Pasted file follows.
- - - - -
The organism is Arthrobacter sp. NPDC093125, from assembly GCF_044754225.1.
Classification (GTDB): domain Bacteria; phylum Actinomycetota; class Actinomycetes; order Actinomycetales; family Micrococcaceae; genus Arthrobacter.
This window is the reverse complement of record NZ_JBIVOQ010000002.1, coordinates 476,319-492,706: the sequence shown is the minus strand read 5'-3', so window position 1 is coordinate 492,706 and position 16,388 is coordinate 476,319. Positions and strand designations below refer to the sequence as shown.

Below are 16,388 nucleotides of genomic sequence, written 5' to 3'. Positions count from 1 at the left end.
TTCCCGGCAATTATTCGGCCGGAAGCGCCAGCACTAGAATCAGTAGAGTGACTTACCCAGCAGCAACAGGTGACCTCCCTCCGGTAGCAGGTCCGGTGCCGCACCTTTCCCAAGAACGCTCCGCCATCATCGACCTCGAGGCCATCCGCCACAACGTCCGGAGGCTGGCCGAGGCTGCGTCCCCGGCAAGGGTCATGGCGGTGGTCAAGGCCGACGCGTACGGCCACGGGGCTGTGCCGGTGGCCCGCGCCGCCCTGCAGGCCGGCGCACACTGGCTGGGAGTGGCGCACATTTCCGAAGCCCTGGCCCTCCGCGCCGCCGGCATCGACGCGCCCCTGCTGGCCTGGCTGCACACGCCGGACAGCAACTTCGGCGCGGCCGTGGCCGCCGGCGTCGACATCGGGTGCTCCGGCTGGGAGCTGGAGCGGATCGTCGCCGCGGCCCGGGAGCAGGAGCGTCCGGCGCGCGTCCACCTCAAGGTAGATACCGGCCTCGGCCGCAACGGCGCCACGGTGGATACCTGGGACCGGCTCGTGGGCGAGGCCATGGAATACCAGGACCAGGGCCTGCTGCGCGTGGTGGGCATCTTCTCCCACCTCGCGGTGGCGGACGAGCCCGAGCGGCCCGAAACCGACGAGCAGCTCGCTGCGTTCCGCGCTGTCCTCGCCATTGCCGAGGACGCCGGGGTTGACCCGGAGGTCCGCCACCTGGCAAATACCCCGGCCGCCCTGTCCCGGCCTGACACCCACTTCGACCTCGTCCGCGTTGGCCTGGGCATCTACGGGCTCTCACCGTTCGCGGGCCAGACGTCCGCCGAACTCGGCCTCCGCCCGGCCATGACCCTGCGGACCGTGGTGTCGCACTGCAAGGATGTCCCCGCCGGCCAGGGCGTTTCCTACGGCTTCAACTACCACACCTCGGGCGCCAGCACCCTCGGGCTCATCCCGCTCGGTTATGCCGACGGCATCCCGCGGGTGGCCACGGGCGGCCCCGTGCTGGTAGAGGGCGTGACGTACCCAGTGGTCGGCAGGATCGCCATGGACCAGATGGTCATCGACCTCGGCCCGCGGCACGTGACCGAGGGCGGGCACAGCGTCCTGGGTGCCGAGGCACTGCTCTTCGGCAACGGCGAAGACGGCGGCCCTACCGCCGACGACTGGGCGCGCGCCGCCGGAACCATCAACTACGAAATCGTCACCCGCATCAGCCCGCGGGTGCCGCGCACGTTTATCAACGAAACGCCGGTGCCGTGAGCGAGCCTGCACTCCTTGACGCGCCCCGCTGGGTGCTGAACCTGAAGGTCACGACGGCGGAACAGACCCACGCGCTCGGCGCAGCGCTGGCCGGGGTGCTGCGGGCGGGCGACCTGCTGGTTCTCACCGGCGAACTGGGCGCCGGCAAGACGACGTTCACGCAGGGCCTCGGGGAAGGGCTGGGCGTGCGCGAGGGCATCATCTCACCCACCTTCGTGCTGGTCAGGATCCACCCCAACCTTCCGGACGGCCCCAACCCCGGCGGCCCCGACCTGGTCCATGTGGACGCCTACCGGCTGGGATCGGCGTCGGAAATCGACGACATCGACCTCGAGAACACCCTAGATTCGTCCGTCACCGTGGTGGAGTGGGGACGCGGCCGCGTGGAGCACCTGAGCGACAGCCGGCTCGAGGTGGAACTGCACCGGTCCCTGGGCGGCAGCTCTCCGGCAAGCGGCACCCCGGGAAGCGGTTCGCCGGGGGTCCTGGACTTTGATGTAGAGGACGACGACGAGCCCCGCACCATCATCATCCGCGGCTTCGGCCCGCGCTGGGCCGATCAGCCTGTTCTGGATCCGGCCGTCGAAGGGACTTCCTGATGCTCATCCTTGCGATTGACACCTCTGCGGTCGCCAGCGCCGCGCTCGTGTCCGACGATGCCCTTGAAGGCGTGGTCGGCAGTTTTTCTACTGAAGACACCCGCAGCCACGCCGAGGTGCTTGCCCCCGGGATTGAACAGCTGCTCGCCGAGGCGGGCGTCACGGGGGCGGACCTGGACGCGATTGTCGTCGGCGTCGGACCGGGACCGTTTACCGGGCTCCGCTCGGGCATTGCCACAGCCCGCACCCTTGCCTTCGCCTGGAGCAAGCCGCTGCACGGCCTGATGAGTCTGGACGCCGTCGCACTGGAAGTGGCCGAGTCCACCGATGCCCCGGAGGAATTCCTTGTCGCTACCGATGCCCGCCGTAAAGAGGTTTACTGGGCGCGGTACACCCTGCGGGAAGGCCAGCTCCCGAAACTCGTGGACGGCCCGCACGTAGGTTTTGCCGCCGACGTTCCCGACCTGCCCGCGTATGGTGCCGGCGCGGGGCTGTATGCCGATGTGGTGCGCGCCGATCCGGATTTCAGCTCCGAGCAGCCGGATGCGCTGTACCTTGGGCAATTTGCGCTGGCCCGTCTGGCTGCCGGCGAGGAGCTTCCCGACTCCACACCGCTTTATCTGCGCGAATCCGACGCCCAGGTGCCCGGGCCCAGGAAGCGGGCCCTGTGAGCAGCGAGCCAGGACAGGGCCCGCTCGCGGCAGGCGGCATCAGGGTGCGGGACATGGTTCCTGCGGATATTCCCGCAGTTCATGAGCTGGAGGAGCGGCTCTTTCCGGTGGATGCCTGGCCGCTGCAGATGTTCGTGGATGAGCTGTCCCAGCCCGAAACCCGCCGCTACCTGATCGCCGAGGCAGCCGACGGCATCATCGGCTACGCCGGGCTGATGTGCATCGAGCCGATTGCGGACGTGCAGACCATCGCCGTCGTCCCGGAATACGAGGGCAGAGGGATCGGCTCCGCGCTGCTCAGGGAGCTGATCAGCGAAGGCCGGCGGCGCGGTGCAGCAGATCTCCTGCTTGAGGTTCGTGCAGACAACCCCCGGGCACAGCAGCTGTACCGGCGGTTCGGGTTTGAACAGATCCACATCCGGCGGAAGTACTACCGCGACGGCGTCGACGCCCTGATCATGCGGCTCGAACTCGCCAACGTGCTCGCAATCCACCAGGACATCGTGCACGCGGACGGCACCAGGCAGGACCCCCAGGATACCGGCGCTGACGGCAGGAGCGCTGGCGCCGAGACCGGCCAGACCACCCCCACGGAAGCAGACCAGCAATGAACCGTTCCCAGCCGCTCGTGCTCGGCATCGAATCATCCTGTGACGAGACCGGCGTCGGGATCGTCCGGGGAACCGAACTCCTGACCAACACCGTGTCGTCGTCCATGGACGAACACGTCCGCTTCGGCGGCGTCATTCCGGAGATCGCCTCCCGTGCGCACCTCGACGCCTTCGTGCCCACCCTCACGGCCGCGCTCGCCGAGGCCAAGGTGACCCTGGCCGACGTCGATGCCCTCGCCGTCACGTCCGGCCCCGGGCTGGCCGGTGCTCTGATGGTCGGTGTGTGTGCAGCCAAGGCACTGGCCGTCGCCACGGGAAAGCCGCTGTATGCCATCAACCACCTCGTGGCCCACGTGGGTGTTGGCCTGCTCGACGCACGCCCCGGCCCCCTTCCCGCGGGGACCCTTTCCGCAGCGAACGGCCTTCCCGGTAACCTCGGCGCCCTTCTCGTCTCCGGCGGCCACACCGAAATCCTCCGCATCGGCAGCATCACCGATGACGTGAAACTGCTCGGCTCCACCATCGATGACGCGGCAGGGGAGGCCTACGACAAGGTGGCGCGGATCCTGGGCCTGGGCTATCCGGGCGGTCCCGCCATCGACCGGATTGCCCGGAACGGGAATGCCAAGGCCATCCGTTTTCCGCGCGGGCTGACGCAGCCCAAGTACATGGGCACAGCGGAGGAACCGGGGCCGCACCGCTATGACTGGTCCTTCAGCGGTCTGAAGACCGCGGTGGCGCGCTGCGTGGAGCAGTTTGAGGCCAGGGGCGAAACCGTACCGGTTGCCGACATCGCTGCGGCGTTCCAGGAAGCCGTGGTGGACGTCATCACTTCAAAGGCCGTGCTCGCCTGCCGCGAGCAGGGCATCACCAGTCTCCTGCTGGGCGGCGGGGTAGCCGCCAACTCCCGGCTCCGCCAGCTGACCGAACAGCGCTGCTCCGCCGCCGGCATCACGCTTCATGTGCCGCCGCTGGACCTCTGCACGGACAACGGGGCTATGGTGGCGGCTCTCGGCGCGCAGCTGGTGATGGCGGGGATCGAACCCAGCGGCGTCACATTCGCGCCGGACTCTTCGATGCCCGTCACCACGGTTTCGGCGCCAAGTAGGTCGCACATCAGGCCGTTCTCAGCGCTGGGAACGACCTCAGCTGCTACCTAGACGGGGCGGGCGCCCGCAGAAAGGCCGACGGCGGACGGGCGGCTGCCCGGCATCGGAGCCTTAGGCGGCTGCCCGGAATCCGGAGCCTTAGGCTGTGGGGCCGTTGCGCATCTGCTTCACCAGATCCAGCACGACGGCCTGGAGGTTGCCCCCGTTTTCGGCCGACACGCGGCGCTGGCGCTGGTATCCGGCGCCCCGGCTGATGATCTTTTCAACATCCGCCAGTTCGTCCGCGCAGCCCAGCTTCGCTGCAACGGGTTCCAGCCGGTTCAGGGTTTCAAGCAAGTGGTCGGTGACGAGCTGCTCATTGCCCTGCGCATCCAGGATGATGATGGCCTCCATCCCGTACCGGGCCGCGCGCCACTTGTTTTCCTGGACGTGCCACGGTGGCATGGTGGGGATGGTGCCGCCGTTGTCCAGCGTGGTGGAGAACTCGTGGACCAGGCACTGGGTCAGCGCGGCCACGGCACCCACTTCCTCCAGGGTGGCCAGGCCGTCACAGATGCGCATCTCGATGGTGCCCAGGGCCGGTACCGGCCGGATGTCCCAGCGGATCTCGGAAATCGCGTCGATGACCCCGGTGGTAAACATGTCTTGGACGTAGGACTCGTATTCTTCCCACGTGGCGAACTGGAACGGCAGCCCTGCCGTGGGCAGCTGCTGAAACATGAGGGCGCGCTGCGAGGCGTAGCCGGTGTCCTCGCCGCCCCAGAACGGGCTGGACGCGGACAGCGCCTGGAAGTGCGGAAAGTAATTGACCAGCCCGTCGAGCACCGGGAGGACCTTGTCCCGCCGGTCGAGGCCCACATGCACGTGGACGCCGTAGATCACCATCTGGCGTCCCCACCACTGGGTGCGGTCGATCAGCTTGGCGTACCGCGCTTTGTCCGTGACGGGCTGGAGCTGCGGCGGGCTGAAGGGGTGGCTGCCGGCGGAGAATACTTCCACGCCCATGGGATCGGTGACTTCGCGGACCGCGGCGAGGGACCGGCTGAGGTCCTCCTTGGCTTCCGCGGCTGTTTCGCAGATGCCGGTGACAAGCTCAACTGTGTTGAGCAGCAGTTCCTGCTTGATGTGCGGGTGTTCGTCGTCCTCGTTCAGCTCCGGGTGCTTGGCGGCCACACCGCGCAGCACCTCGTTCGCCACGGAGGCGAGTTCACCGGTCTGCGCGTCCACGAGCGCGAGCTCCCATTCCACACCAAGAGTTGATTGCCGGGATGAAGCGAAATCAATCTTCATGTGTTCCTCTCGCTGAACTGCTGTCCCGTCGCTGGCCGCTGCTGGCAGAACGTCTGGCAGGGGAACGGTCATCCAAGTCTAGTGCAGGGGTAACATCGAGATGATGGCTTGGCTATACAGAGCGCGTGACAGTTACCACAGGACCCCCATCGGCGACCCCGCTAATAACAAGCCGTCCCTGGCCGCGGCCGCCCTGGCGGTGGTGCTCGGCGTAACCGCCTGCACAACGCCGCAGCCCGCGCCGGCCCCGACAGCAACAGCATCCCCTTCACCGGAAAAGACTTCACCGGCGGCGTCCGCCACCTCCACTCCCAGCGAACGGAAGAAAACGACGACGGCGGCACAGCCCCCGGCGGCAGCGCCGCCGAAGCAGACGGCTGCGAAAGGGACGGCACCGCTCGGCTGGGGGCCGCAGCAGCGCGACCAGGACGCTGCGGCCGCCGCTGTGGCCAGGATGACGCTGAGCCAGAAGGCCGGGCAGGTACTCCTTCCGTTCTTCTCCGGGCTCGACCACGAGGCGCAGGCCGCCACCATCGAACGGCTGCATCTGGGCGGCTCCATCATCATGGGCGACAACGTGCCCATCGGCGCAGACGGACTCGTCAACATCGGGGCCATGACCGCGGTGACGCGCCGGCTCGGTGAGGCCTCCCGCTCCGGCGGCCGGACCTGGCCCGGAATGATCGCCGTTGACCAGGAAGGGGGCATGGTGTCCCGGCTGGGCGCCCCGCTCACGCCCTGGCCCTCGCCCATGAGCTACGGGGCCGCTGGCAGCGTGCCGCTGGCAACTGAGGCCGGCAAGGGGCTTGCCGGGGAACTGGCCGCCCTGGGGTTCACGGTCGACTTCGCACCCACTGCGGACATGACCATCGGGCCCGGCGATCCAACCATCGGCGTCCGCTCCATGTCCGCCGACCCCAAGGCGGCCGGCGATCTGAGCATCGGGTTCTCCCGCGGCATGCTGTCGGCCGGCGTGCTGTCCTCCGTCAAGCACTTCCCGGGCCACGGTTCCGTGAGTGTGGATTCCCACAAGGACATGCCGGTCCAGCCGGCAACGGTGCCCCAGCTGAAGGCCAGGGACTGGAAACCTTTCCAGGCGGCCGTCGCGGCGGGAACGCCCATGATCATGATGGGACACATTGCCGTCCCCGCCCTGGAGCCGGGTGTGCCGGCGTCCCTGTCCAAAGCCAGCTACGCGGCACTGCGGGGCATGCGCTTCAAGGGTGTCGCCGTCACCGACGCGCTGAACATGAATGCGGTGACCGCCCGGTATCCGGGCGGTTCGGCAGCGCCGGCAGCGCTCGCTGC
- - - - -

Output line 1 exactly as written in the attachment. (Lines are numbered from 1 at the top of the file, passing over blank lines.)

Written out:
The organism is Arthrobacter sp. NPDC093125, from assembly GCF_044754225.1.